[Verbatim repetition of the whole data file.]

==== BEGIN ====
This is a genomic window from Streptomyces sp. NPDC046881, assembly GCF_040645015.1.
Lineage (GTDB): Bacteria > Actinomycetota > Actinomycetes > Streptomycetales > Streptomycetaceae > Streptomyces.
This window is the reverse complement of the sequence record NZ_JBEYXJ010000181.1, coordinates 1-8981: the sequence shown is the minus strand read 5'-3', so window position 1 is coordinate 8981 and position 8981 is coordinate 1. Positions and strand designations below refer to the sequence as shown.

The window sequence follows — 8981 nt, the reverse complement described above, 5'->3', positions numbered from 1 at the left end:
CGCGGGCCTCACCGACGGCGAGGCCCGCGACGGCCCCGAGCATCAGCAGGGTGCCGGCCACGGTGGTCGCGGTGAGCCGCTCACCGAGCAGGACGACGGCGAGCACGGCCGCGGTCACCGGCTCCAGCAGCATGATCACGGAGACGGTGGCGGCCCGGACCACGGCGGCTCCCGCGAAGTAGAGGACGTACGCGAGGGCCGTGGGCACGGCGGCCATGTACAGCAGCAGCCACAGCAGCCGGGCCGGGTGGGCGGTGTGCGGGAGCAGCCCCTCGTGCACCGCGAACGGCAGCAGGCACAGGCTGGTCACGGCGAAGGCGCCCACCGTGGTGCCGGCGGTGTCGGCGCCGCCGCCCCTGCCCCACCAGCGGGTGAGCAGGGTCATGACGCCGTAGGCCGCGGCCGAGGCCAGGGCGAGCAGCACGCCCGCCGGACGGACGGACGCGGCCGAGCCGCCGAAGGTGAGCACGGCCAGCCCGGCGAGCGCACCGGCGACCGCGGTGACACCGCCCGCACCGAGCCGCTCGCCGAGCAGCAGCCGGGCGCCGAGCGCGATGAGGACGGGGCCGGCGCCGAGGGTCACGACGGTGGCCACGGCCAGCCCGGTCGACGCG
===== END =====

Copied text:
This is a genomic window from Streptomyces sp. NPDC046881, assembly GCF_040645015.1.
Lineage (GTDB): Bacteria > Actinomycetota > Actinomycetes > Streptomycetales > Streptomycetaceae > Streptomyces.
This window is the reverse complement of the sequence record NZ_JBEYXJ010000181.1, coordinates 1-8981: the sequence shown is the minus strand read 5'-3', so window position 1 is coordinate 8981 and position 8981 is coordinate 1. Positions and strand designations below refer to the sequence as shown.

The window sequence follows — 8981 nt, the reverse complement described above, 5'->3', positions numbered from 1 at the left end:
CGCGGGCCTCACCGACGGCGAGGCCCGCGACGGCCCCGAGCATCAGCAGGGTGCCGGCCACGGTGGTCGCGGTGAGCCGCTCACCGAGCAGGACGACGGCGAGCACGGCCGCGGTCACCGGCTCCAGCAGCATGATCACGGAGACGGTGGCGGCCCGGACCACGGCGGCTCCCGCGAAGTAGAGGACGTACGCGAGGGCCGTGGGCACGGCGGCCATGTACAGCAGCAGCCACAGCAGCCGGGCCGGGTGGGCGGTGTGCGGGAGCAGCCCCTCGTGCACCGCGAACGGCAGCAGGCACAGGCTGGTCACGGCGAAGGCGCCCACCGTGGTGCCGGCGGTGTCGGCGCCGCCGCCCCTGCCCCACCAGCGGGTGAGCAGGGTCATGACGCCGTAGGCCGCGGCCGAGGCCAGGGCGAGCAGCACGCCCGCCGGACGGACGGACGCGGCCGAGCCGCCGAAGGTGAGCACGGCCAGCCCGGCGAGCGCACCGGCGACCGCGGTGACACCGCCCGCACCGAGCCGCTCGCCGAGCAGCAGCCGGGCGCCGAGCGCGATGAGGACGGGGCCGGCGCCGAGGGTCACGACGGTGGCCACGGCCAGCCCGGTCGACGCG